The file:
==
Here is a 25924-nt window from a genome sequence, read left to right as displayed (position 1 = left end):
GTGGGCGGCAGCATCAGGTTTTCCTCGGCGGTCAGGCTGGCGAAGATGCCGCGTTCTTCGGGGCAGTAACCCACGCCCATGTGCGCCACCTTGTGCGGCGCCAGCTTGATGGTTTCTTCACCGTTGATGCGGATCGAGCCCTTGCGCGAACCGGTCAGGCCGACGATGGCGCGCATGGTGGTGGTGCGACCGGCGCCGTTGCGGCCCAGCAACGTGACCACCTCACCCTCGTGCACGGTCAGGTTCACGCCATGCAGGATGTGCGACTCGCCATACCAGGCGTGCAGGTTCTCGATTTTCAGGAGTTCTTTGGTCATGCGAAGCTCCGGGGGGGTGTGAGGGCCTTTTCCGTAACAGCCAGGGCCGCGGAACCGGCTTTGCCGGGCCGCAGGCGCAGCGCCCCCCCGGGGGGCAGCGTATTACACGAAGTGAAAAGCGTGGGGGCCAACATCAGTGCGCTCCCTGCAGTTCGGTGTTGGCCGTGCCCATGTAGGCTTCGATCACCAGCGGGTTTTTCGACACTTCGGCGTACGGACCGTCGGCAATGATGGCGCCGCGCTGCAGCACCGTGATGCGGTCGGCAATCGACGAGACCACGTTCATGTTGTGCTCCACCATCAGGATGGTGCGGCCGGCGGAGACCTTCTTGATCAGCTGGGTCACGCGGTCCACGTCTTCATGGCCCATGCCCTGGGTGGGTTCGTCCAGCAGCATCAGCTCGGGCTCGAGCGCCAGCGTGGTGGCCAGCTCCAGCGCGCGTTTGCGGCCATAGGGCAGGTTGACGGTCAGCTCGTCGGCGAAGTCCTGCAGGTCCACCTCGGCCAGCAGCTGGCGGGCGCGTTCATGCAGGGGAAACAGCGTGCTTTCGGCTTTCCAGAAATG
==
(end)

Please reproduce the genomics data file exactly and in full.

Here is a 25924-nt window from a genome sequence, read left to right as displayed (position 1 = left end):
GTGGGCGGCAGCATCAGGTTTTCCTCGGCGGTCAGGCTGGCGAAGATGCCGCGTTCTTCGGGGCAGTAACCCACGCCCATGTGCGCCACCTTGTGCGGCGCCAGCTTGATGGTTTCTTCACCGTTGATGCGGATCGAGCCCTTGCGCGAACCGGTCAGGCCGACGATGGCGCGCATGGTGGTGGTGCGACCGGCGCCGTTGCGGCCCAGCAACGTGACCACCTCACCCTCGTGCACGGTCAGGTTCACGCCATGCAGGATGTGCGACTCGCCATACCAGGCGTGCAGGTTCTCGATTTTCAGGAGTTCTTTGGTCATGCGAAGCTCCGGGGGGGTGTGAGGGCCTTTTCCGTAACAGCCAGGGCCGCGGAACCGGCTTTGCCGGGCCGCAGGCGCAGCGCCCCCCCGGGGGGCAGCGTATTACACGAAGTGAAAAGCGTGGGGGCCAACATCAGTGCGCTCCCTGCAGTTCGGTGTTGGCCGTGCCCATGTAGGCTTCGATCACCAGCGGGTTTTTCGACACTTCGGCGTACGGACCGTCGGCAATGATGGCGCCGCGCTGCAGCACCGTGATGCGGTCGGCAATCGACGAGACCACGTTCATGTTGTGCTCCACCATCAGGATGGTGCGGCCGGCGGAGACCTTCTTGATCAGCTGGGTCACGCGGTCCACGTCTTCATGGCCCATGCCCTGGGTGGGTTCGTCCAGCAGCATCAGCTCGGGCTCGAGCGCCAGCGTGGTGGCCAGCTCCAGCGCGCGTTTGCGGCCATAGGGCAGGTTGACGGTCAGCTCGTCGGCGAAGTCCTGCAGGTCCACCTCGGCCAGCAGCTGGCGGGCGCGTTCATGCAGGGGAAACAGCGTGCTTTCGGCTTTCCAGAAATG